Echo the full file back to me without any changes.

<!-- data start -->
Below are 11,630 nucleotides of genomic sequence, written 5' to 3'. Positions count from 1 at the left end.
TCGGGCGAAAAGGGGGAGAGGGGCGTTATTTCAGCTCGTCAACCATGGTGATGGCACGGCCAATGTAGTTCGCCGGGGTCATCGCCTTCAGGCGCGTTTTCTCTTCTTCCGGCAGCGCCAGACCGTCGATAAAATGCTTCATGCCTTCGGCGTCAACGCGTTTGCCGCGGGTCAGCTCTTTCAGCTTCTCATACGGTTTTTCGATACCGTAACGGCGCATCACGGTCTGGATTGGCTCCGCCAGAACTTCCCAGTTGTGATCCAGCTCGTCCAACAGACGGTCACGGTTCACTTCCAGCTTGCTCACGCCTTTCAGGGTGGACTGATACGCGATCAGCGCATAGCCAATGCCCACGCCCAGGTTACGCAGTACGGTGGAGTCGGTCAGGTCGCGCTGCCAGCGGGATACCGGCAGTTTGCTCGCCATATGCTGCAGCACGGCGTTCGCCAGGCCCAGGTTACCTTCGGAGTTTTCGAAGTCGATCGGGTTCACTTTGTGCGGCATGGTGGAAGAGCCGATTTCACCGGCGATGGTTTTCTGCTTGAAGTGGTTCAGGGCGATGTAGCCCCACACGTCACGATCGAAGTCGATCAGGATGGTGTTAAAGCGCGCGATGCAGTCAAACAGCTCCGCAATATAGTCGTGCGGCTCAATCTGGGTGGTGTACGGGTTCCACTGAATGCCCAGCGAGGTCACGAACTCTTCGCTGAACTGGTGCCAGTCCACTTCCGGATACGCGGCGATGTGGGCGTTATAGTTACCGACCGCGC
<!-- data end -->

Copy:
Below are 11,630 nucleotides of genomic sequence, written 5' to 3'. Positions count from 1 at the left end.
TCGGGCGAAAAGGGGGAGAGGGGCGTTATTTCAGCTCGTCAACCATGGTGATGGCACGGCCAATGTAGTTCGCCGGGGTCATCGCCTTCAGGCGCGTTTTCTCTTCTTCCGGCAGCGCCAGACCGTCGATAAAATGCTTCATGCCTTCGGCGTCAACGCGTTTGCCGCGGGTCAGCTCTTTCAGCTTCTCATACGGTTTTTCGATACCGTAACGGCGCATCACGGTCTGGATTGGCTCCGCCAGAACTTCCCAGTTGTGATCCAGCTCGTCCAACAGACGGTCACGGTTCACTTCCAGCTTGCTCACGCCTTTCAGGGTGGACTGATACGCGATCAGCGCATAGCCAATGCCCACGCCCAGGTTACGCAGTACGGTGGAGTCGGTCAGGTCGCGCTGCCAGCGGGATACCGGCAGTTTGCTCGCCATATGCTGCAGCACGGCGTTCGCCAGGCCCAGGTTACCTTCGGAGTTTTCGAAGTCGATCGGGTTCACTTTGTGCGGCATGGTGGAAGAGCCGATTTCACCGGCGATGGTTTTCTGCTTGAAGTGGTTCAGGGCGATGTAGCCCCACACGTCACGATCGAAGTCGATCAGGATGGTGTTAAAGCGCGCGATGCAGTCAAACAGCTCCGCAATATAGTCGTGCGGCTCAATCTGGGTGGTGTACGGGTTCCACTGAATGCCCAGCGAGGTCACGAACTCTTCGCTGAACTGGTGCCAGTCCACTTCCGGATACGCGGCGATGTGGGCGTTATAGTTACCGACCGCGC